bleodswean
Jun. 12th, 2016 04:50 pm (UTC)
I think we can, without discussion, place Rowling's work into the category of Big L Literature. It moved well out of children's fiction, YA, Fantasy, and into the realm of true character development, story, and resolution. She far surpassed her initial reach and I have no issue with the series as a completed body of work being Literature. Which takes it out of the kind of pulp sci-fi/fantasy being discussed here which is essentially world-building. I think that any time character/human experience is made part of ANY kind of world then it becomes something more than "genre". A Wrinkle In Time falls into this example. Sci-fi/Fantasy but also Literature.

In the same way that romance occasionally becomes more than it's parts.
thistle_verse
Jun. 12th, 2016 06:01 pm (UTC)
I'm really suspicious of attempts to separate literature into "literature vs. Literature." (Of myself, of booksellers, of Lit classes and syllabi, of the canon, any of it.) I think, historically, it's done a good job of gatekeeping in ways I don't like, and an often poor job of defining what good writing not only is, but can be. I feel the same about genres. If Harry Potter can be LIterature, then it's not fantasy that is defining it, it's something else. So it's not actually the genre at all, but how it is written. That is equally true of a category like YA. And then we can throw in the wrench issue of Romance, and how that is perceived by Big Literature people, and how 1) if it is primarily a thing women write and enjoy, it's considered a lower form of writing, and 2) YA often centers around romance, too.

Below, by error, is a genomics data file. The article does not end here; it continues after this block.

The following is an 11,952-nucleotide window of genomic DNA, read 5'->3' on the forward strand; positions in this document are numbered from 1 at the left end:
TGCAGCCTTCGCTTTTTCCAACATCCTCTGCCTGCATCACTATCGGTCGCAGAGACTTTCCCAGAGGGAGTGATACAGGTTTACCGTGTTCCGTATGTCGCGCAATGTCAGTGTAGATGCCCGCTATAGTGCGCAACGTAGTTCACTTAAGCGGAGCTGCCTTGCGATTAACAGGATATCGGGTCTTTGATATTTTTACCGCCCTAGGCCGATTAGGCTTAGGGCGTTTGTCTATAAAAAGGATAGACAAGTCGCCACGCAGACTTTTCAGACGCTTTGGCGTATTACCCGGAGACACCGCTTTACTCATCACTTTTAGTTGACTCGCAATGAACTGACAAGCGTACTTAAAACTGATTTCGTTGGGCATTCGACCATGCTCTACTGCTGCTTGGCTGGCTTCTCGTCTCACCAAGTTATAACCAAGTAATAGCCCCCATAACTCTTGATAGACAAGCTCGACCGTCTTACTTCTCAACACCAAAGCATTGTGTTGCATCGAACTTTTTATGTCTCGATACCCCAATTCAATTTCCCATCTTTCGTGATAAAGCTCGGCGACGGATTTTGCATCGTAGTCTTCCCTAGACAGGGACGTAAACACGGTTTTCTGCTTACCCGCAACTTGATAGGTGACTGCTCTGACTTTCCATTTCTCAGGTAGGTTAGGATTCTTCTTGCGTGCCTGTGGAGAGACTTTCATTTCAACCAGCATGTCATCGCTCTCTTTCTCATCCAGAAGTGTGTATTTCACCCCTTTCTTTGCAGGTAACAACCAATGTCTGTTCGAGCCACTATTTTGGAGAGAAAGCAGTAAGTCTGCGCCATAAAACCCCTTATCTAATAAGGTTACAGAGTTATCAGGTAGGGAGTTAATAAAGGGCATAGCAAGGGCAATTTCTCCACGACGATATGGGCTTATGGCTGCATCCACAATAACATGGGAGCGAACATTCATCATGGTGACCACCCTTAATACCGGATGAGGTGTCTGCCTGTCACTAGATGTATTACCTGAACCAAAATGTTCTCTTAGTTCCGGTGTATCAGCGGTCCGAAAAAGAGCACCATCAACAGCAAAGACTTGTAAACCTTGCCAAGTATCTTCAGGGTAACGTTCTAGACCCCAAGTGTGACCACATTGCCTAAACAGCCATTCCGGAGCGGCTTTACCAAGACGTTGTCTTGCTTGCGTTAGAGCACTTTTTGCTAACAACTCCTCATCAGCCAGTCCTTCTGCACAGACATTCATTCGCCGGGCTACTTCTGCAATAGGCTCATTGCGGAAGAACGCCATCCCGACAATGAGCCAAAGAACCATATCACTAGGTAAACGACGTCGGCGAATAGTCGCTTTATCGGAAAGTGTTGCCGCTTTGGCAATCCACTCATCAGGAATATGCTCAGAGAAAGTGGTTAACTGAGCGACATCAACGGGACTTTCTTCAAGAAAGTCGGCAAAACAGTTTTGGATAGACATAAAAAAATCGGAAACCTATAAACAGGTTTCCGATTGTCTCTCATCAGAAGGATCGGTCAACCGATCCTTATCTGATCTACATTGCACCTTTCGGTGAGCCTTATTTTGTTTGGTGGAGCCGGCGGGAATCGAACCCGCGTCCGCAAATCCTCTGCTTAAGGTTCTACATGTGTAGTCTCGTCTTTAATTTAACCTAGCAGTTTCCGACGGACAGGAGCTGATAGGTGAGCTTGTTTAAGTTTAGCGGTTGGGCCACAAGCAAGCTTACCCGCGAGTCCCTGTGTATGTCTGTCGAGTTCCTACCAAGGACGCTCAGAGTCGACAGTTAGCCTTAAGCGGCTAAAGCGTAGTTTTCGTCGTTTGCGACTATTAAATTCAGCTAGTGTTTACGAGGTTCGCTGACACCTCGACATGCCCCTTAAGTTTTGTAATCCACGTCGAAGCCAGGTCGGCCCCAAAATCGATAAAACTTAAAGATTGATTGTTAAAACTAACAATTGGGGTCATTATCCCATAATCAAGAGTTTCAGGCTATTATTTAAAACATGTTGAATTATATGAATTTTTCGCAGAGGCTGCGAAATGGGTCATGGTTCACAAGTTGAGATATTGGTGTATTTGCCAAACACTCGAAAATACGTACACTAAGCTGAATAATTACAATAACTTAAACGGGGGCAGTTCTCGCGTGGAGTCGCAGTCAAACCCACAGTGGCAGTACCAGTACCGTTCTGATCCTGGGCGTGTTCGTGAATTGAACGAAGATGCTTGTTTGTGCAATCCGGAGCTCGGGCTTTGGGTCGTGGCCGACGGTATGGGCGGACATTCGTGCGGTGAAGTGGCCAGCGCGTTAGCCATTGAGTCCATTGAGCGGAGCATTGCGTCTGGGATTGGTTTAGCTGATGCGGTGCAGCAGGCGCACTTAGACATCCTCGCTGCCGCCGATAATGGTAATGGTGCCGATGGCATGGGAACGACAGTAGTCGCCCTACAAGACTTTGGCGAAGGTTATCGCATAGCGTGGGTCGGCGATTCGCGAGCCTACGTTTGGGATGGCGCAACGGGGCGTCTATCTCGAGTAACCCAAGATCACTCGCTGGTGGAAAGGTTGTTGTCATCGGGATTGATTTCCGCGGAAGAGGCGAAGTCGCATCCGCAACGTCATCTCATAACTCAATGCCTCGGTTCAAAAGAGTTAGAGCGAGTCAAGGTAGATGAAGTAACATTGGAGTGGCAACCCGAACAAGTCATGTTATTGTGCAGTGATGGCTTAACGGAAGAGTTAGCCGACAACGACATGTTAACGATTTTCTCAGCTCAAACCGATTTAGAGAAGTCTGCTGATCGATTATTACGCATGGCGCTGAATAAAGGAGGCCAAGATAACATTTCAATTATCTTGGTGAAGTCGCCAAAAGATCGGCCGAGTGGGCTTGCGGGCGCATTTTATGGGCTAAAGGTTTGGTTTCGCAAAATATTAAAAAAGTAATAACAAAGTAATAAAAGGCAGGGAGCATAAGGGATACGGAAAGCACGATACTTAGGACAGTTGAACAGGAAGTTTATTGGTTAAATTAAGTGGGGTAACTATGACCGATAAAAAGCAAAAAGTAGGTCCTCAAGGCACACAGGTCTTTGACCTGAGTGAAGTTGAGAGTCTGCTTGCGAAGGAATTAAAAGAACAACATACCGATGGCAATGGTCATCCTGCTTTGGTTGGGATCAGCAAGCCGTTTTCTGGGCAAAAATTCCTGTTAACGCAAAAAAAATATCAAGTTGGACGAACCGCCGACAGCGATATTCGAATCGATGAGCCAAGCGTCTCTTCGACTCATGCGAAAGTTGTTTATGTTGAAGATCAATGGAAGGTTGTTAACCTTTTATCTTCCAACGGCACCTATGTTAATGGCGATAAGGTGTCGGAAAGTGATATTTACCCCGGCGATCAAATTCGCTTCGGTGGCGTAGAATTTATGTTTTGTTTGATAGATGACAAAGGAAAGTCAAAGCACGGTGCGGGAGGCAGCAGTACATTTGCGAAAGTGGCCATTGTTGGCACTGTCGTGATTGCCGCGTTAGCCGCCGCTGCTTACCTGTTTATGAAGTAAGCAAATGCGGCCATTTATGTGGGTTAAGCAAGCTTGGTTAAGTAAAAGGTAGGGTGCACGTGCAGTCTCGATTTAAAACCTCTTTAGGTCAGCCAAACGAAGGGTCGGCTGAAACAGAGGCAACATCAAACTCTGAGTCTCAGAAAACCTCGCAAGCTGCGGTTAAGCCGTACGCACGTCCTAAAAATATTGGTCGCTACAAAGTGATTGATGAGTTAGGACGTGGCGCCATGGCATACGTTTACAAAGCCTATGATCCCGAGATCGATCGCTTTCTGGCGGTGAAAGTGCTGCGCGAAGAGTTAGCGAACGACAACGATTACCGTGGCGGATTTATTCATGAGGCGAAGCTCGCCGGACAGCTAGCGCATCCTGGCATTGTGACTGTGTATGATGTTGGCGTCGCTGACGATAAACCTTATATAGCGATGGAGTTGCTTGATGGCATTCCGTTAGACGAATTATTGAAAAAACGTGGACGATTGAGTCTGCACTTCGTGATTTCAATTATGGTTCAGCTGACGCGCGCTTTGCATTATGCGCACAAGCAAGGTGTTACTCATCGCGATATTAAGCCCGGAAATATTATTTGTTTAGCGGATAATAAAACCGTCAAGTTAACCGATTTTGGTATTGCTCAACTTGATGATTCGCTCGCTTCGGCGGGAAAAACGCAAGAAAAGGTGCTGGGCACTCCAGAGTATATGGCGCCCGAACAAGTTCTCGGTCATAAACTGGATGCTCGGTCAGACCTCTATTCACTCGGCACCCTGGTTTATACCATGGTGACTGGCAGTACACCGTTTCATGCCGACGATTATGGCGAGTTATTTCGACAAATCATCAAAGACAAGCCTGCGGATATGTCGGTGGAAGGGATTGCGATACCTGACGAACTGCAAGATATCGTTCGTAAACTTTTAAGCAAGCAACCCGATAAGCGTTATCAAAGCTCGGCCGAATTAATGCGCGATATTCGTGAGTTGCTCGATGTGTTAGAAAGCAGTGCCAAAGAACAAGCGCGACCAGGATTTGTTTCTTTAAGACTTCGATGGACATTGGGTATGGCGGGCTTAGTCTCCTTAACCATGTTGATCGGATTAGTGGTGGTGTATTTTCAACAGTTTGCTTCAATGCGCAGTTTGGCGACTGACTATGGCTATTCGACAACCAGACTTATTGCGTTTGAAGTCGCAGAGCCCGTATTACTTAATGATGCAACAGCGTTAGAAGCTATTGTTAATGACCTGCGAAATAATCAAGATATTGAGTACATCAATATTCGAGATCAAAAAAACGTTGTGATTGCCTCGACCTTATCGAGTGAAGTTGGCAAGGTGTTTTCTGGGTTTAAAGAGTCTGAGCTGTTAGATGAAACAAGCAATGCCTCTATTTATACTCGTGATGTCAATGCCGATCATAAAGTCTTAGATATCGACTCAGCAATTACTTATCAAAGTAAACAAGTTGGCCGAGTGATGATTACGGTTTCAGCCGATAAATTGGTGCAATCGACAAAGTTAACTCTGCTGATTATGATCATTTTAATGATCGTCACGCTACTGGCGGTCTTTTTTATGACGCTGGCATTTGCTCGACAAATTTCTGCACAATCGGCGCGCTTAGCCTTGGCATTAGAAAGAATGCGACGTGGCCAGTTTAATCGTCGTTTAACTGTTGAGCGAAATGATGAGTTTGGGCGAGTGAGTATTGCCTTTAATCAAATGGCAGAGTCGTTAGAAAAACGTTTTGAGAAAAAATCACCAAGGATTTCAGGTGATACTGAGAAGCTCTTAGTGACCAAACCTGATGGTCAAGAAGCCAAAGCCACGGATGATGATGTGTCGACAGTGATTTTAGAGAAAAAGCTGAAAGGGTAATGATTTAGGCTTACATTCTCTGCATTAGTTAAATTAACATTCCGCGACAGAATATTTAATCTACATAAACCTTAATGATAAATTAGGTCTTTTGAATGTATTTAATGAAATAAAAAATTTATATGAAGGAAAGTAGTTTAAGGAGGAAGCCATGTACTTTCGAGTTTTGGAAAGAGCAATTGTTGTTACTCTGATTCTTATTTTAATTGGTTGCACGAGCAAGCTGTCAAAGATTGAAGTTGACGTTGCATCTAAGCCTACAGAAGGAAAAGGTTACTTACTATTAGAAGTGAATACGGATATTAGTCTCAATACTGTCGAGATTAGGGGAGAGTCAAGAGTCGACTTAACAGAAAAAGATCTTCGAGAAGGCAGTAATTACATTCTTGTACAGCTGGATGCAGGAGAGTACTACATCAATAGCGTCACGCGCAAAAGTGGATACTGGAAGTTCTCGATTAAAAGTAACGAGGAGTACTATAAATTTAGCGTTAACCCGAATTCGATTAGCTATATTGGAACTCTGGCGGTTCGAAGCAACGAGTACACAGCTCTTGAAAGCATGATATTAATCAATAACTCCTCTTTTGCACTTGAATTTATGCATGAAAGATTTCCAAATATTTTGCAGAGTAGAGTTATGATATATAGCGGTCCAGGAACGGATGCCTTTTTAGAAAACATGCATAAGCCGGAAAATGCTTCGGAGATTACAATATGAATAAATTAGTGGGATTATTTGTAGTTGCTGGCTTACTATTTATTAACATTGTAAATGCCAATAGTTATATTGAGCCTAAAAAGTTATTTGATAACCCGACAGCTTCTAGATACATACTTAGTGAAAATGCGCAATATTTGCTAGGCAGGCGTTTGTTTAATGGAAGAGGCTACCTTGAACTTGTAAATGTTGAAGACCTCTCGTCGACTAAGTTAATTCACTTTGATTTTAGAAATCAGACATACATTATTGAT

I want to say maybe some of that line we are always trying to define between great literature and mediocre literature is a matter of sophistication. Not necessarily in terms of complication or verbiage, of course, but a depth of thought and feeling. But I don't know, and that's a tough thing to nail down in concrete details.

What I do know is that the YA designation is mostly about sales strategy and that the trappings of genre (whether it's fantasy, sci-fi, westerns, magical realism, romance, mystery, etc.) have nothing to do with whether it is mediocre or great literature.

Edited at 2016-06-12 06:02 pm (UTC)
ryl
Jun. 12th, 2016 08:31 pm (UTC)
I'm talking more about controversial ideas, like war and societal changes and drugs and all those other things you just don't mention around That Relative at Christmas dinner. When you put it in the familiar setting of Planet Earth, Our Time then it can be dismissed as the author having an agenda. But if you put it in space* or faux medieval world or something like that, that's when it's at one remove. Kind of like sugar coating the pill.


*unless you're writing a preachy episode of Star Trek then there's no excuse and the script should be burned.
dancingdragon3
Jun. 12th, 2016 11:53 pm (UTC)
Thanks for giving myth_fan a mention! Therck's recc list blew me away.

I checked out Vellum and Ink (I'm a huge Inanna fan). Duncan's world sounds very interesting.

I wish I could help you out on reccs, but I'm not familiar with YA beyond The Hunger Games, unless you count The Narnia Chronicles? But I have to say I was shocked to learn that high school English classes had begun teaching YA instead of the classics they did in my day. I believe the purpose of school is to show/teach how it's 'supposed' to be done, what 'good' writing looks like. Then they can go off and read romance or write wall to wall profanity as they see fit ;-)

I will weigh in with my opinion that Harry Potter goes above and beyond child fic or YA with it's excellent political plotline, showing the realistic rise of a totalitarian regime with 'good' and 'bad' people/characters taking part in it. I was very impressed with the parallels to Nazism and WWII as the books went on, and wondered how a teenager could appreciate them.
bleodswean
Jun. 13th, 2016 02:02 pm (UTC)
Vellum is in my top 5 novels of all time. It's not for everyone. It is adult literary fiction with an experimental style.

I am looking for recs that aren't YA. And yes, I can't believe that YA is being taught....

I agree that Rowling became a very good writer by the end of her seminal series!
( 15 comments — Leave a comment )